COV-19 was introduced in Walhun, China in December. The case was originally reported to be associated with exposure, but the greater majority like to continue to believe it was due to an individual that ate a bat. The reason that the virus takes such a toll on the human respiratory system is because it is a disease originated within animals. Only weeks later was it reported that the world was up to a total of 9976 cases in at least 21 countries, including the United States, on January 30, 2020. As investigation and research has taken place in order to pinpoint the epidemiologic and clinical features of the illness, as well as the spectrum of what’s to come in the future. In the mean time, it seems that for the first time in “Modern History”, the entire world is at a pause.
When dissecting the constraints of Corona, I decided to identify the End User (Society), Production (Hospitals), and the Designer (Government). As 80 million Americans remain self isolated, schools remain closed, and almost all corporations have turned to Wifi as their savior, the world sits in front of the news waiting to see a glimmer of hope that change is taking place. The main conflict in the disease is the fact that it takes two weeks for symptoms to show. All of us two weeks ago could not have prepared for the extreme measures the CDC has placed on society, and now… two weeks later… hospitals are close to full capacity. We live in a world where it is necessary to always expect the unexpected and it seems that with test, supply, and space shortages, we cannot catch up in time. Trump calls the “China Virus”, which he claims is both accurate and stigmatizing, as a racial tool against a nation that has faced devastation and economic problems that could face the United States.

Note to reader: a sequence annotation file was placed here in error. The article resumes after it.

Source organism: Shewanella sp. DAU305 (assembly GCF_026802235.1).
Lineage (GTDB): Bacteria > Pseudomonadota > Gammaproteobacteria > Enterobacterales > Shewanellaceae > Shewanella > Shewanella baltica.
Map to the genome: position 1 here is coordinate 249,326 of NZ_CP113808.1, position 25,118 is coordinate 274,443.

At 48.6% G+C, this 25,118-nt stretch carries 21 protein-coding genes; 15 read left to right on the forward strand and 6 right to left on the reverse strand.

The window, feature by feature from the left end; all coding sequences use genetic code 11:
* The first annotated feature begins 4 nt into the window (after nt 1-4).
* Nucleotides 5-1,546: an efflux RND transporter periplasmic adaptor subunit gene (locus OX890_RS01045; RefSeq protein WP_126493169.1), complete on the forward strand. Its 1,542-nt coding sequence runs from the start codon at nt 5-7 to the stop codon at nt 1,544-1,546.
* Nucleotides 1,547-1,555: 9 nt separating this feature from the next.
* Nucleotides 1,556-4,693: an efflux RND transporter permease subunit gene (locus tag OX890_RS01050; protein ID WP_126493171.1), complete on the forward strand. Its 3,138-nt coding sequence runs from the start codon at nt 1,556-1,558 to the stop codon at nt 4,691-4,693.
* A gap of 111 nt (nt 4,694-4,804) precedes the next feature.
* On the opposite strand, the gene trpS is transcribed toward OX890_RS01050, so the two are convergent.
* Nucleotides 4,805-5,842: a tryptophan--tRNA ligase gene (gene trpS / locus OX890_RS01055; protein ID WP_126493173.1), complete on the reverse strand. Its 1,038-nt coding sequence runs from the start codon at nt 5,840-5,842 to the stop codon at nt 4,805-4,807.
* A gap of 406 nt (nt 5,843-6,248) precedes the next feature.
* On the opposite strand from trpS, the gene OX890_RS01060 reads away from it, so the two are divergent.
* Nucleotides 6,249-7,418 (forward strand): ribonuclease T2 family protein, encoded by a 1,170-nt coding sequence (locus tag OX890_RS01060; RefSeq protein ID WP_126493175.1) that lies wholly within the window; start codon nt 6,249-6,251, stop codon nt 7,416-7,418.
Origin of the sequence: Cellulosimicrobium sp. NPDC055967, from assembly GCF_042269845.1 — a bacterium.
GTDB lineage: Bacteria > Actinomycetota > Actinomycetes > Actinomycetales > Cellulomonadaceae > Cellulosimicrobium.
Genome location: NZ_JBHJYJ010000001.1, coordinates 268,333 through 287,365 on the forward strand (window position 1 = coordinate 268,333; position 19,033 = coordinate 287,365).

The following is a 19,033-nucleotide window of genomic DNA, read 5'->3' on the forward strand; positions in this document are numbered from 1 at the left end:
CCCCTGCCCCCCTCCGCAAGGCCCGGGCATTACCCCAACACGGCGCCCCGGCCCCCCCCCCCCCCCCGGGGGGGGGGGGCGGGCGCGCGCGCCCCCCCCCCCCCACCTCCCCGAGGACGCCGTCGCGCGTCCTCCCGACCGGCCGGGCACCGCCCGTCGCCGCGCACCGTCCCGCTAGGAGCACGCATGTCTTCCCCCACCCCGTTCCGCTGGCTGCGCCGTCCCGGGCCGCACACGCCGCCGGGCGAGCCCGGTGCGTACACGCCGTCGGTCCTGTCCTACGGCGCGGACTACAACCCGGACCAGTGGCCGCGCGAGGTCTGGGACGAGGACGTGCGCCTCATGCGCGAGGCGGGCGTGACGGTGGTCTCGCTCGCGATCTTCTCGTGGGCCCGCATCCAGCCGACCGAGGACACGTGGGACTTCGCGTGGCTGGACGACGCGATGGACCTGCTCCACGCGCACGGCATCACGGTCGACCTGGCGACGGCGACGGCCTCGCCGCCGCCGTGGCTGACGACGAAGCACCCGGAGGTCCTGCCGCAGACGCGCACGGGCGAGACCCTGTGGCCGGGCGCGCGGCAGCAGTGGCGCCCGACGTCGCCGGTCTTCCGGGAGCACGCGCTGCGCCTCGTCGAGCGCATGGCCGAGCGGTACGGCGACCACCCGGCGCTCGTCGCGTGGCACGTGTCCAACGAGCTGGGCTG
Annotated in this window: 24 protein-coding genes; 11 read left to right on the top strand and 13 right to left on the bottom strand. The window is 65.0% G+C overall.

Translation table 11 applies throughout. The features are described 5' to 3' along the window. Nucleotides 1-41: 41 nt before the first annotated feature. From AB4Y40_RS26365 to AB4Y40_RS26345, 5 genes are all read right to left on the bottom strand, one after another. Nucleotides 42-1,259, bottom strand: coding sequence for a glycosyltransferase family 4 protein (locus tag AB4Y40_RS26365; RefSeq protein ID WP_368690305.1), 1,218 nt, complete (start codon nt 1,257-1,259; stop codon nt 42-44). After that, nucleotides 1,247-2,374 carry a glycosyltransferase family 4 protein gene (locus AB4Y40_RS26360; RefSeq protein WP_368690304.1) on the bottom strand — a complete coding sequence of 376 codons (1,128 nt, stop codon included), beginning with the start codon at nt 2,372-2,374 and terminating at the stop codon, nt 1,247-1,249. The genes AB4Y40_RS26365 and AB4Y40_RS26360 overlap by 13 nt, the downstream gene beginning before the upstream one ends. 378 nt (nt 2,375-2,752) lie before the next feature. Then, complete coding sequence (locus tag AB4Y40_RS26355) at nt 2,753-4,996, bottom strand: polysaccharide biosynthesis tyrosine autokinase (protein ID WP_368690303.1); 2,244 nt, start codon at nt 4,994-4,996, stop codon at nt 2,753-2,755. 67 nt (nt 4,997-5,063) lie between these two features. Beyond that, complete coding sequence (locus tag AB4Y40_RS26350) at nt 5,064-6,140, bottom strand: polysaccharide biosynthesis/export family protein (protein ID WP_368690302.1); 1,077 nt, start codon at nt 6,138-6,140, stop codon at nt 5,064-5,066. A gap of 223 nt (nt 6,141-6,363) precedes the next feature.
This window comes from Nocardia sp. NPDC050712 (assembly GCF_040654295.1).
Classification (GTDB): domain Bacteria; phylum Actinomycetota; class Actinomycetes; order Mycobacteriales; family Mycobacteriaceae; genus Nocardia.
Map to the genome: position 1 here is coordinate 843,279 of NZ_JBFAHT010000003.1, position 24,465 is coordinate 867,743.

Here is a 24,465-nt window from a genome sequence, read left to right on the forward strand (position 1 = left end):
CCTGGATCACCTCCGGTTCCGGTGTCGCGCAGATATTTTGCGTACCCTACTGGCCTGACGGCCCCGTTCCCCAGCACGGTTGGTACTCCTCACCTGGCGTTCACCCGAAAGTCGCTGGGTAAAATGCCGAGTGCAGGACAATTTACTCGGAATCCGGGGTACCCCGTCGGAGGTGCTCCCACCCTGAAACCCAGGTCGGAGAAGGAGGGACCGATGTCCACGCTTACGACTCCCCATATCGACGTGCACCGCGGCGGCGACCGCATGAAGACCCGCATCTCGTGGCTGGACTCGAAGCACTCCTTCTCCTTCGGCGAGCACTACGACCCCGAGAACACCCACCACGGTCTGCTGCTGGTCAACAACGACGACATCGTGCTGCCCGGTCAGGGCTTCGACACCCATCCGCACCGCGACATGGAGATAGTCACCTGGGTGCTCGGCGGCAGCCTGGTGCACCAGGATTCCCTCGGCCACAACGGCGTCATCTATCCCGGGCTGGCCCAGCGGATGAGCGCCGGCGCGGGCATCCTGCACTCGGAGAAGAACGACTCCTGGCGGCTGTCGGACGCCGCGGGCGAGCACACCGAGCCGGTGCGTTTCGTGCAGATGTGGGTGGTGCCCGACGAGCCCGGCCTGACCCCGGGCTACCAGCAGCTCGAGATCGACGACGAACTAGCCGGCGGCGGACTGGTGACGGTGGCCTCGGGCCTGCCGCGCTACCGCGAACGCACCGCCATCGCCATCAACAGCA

I think by now we are all familiar with the idea of boredom. Naturally, with self isolation and the constraint of freedom to move and lack of space, there is a sense that the deep motivating power of boredom could change the way our society walks out of this quarantine. Looking at the news it is visible that humans are continuing to find ways to make the best of the situation at hand. Social Media has allowed Universities to revert to Zoom and Google Hangout to still learn as a community and expand upon ideas on the virus’ impact on every aspect of the world. Drive by birthday parties, singing from roofs, and Boston performing “Sweet Caroline” are all instances of creative communication that we have never seen before. On instagram, Bucknell students have continued to challenge eachother to do ten pushups and nominate another, draw your best orange, eat a banana and nominate or “tag” someone else to, although we are constrained we have continued to innovate new ways to defeat boredom.
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